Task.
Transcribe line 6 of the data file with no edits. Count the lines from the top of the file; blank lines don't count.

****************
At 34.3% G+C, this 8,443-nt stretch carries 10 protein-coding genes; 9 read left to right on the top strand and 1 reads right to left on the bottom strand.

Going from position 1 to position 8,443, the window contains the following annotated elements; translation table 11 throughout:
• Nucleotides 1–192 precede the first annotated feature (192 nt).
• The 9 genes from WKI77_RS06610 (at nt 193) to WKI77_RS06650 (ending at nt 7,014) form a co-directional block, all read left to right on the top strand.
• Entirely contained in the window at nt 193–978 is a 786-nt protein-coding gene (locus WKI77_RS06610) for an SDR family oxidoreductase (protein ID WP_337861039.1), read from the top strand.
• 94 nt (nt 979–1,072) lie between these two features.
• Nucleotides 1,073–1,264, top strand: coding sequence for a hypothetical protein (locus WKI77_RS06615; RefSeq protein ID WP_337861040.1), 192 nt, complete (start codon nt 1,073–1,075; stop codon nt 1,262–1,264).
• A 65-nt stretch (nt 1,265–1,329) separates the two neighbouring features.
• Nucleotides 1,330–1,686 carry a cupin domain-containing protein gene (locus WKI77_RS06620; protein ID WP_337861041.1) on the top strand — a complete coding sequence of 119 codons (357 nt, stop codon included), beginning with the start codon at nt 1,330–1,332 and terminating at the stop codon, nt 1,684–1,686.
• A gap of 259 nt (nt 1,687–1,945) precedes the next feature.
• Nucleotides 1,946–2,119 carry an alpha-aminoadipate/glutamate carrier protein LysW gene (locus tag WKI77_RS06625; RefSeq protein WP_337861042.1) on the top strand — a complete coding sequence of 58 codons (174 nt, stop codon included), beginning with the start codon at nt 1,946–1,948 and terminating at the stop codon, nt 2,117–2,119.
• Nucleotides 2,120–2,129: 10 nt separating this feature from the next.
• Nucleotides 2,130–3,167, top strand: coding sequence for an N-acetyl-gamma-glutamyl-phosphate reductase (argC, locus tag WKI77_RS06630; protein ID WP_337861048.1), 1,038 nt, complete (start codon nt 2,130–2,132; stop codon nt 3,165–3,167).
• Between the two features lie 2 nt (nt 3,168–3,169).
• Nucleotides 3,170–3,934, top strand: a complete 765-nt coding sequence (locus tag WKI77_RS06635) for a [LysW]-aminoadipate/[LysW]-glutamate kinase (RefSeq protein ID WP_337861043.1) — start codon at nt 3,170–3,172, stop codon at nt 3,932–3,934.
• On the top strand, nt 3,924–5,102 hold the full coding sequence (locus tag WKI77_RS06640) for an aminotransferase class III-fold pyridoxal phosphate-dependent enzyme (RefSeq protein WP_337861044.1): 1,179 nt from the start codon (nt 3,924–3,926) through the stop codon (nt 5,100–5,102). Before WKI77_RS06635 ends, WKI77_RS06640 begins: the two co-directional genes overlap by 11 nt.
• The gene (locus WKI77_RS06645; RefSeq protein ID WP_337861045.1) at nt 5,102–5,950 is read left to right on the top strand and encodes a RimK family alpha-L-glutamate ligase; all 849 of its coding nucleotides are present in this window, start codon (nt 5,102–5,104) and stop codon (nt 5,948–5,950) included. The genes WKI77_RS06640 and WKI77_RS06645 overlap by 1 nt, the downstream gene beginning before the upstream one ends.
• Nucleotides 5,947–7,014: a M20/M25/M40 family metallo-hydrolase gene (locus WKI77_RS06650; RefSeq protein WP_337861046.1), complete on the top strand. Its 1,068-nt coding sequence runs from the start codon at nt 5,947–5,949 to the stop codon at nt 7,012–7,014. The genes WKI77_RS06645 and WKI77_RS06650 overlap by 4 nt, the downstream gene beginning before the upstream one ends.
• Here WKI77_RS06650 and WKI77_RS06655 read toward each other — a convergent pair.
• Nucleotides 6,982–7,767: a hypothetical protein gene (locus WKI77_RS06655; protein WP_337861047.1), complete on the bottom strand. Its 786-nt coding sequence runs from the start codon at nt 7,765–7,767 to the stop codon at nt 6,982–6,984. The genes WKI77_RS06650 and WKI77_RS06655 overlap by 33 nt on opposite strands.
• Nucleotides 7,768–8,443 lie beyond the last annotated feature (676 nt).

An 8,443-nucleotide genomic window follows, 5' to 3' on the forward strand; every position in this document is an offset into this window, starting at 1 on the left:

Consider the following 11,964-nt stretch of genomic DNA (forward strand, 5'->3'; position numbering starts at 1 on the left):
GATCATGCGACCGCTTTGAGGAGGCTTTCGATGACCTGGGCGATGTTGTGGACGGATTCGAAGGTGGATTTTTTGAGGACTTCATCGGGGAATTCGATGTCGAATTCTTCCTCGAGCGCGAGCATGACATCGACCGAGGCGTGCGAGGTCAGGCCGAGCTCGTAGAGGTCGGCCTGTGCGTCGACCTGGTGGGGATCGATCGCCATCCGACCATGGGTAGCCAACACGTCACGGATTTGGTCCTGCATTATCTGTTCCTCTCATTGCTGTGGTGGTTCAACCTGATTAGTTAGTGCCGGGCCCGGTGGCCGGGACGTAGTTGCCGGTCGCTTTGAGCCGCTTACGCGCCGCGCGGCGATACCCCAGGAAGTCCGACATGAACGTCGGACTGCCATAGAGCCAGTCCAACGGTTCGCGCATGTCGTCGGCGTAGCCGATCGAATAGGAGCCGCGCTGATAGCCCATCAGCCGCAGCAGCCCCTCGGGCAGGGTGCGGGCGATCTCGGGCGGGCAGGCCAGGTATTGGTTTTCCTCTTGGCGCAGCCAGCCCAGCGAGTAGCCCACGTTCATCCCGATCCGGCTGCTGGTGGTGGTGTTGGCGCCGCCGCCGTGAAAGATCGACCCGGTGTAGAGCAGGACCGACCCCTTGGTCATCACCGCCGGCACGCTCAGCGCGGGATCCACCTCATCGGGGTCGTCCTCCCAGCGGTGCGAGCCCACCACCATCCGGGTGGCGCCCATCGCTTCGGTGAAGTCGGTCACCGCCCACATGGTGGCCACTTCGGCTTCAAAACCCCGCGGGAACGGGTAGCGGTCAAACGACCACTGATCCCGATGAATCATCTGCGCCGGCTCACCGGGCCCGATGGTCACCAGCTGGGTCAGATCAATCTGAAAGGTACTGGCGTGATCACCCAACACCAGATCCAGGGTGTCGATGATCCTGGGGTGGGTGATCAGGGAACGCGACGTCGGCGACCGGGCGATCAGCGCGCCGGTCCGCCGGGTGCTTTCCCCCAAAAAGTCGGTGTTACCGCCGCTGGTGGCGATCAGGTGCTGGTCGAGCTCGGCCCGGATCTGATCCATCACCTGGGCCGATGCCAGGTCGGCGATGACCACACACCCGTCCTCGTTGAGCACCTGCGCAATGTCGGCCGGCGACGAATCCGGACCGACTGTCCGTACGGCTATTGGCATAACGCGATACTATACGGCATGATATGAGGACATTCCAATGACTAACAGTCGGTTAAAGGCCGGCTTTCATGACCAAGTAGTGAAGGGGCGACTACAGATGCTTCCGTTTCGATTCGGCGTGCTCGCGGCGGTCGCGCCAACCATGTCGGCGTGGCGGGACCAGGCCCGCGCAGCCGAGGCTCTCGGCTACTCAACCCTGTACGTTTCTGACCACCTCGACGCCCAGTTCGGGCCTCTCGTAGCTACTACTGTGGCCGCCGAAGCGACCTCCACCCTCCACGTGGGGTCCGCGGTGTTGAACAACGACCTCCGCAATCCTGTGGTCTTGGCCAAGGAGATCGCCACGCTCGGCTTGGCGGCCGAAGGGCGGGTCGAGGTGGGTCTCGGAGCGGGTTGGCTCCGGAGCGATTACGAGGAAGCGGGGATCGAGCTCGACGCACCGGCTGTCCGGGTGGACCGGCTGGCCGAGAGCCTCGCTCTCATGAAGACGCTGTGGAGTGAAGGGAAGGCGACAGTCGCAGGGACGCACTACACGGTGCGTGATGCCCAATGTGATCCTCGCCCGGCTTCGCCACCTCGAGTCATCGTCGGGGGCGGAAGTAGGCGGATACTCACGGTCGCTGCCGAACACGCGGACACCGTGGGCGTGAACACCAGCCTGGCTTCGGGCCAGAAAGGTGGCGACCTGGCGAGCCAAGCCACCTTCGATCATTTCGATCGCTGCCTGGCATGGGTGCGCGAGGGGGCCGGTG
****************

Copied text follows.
• 94 nt (nt 979–1,072) lie between these two features.